It’s hard to think of an event that rivals the scope and complexity of the Olympic Games. The Olympics draw 10,000 athletes, tens of thousands of media representatives, and tens of thousands of spectators from more than 200 countries to a single city for two weeks. Held every other year (alternating the winter and summer Games), each Olympics takes more than a decade of planning and requires the participation of hundreds of thousands of people, including mayors, presidents, and prime ministers, dedicated local and international staff, and armies of volunteers. Pulling off an event of this magnitude would be impossible without a close and continuing collaboration between the public and private sectors. Indeed, the Olympic Games represent the world’s oldest public–private partnership, dating from 776 b.c. and lasting more than 1,100 years, until a.d. 393. The modern Games started in 1896; their success — and near failure — provides valuable lessons on what can be accomplished when public and private interests work together.
Ever since the Massachusetts Bay Company incorporated the private Water Works Company to supply drinking water to Boston 350 years ago, the public–private partnership has assumed a vital role in the operation of nations, cities, and towns across the world. According to the National Council for Public–Private Partnerships, the average U.S. city now calls on private entities to help deliver 23 of 65 basic municipal services — everything from wastewater handling to urban development. Public–private joint ventures, which at their best merge the strengths of both sectors, are essential to the workings of modern society; they combine the agility of corporations with the vast resources of government to enhance efficiency, improve access to capital, and encourage compliance.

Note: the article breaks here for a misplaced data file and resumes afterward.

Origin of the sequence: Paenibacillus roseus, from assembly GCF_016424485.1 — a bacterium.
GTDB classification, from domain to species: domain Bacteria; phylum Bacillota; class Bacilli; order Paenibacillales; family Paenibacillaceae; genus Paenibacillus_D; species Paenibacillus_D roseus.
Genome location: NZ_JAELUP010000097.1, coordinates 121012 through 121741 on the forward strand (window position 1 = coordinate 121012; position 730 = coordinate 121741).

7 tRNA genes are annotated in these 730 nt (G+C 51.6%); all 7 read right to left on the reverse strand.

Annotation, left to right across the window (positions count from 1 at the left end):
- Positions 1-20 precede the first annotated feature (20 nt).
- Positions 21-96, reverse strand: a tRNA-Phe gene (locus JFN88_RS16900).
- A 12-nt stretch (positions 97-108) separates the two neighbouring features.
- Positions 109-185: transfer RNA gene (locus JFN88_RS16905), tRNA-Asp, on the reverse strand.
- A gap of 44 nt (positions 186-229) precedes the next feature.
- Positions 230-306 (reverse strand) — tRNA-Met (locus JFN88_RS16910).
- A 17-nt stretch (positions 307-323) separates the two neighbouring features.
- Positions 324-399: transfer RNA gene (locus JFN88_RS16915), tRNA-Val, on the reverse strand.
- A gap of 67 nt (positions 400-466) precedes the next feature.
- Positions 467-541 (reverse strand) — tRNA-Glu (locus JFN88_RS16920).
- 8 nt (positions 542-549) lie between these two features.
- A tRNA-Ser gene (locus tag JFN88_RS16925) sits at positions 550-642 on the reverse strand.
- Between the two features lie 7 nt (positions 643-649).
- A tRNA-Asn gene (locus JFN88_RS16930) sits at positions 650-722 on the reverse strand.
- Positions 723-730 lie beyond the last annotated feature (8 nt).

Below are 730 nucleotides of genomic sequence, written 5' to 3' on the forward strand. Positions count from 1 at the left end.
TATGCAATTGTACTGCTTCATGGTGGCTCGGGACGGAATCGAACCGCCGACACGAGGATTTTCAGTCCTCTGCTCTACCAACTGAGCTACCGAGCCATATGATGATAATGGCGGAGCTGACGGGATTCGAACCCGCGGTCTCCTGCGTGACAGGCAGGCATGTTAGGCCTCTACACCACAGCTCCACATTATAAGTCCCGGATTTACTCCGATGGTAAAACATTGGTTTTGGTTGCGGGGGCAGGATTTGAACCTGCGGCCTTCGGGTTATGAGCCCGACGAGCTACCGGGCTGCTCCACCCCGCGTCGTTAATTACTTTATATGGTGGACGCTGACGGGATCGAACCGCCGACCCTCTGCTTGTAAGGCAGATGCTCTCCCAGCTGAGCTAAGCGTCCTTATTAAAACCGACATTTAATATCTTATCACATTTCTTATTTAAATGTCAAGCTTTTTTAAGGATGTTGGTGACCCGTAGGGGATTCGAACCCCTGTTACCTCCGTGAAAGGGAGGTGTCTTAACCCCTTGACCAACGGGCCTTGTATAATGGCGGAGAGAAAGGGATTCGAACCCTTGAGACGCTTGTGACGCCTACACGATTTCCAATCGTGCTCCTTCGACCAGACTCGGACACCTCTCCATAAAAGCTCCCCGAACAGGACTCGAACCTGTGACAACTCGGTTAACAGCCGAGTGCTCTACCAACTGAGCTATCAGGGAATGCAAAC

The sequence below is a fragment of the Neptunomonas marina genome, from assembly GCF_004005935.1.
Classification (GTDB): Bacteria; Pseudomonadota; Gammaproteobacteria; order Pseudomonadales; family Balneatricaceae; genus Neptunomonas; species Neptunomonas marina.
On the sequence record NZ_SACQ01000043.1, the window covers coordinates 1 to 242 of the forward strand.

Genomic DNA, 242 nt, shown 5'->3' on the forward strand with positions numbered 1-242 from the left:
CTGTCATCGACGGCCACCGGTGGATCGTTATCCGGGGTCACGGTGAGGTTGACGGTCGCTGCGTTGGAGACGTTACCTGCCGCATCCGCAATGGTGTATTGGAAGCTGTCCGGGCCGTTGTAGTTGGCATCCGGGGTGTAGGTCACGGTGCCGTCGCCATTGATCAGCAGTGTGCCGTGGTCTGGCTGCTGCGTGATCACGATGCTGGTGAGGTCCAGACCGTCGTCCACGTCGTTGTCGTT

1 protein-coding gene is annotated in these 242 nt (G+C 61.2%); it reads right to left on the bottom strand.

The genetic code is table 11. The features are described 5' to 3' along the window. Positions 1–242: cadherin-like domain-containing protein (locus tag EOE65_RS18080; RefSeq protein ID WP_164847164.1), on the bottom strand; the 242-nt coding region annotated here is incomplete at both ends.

The scale of the modern Olympics demands public–private partnership to a degree that few other projects do. The Games are simply too large in every dimension — technology, organization, project management, media, and merchandising — for either the public or private sector to handle alone. Only the public sector has the financial means to fund substantial capital infrastructure projects; only the private sector has the organizational and entrepreneurial deftness to make the Games happen in the face of an unmovable deadline. I witnessed this firsthand through my involvement in the fledgling sports-marketing industry in the 1970s and, later, as the first marketing director for the International Olympic Committee (IOC) over the course of 15 winter and summer Games.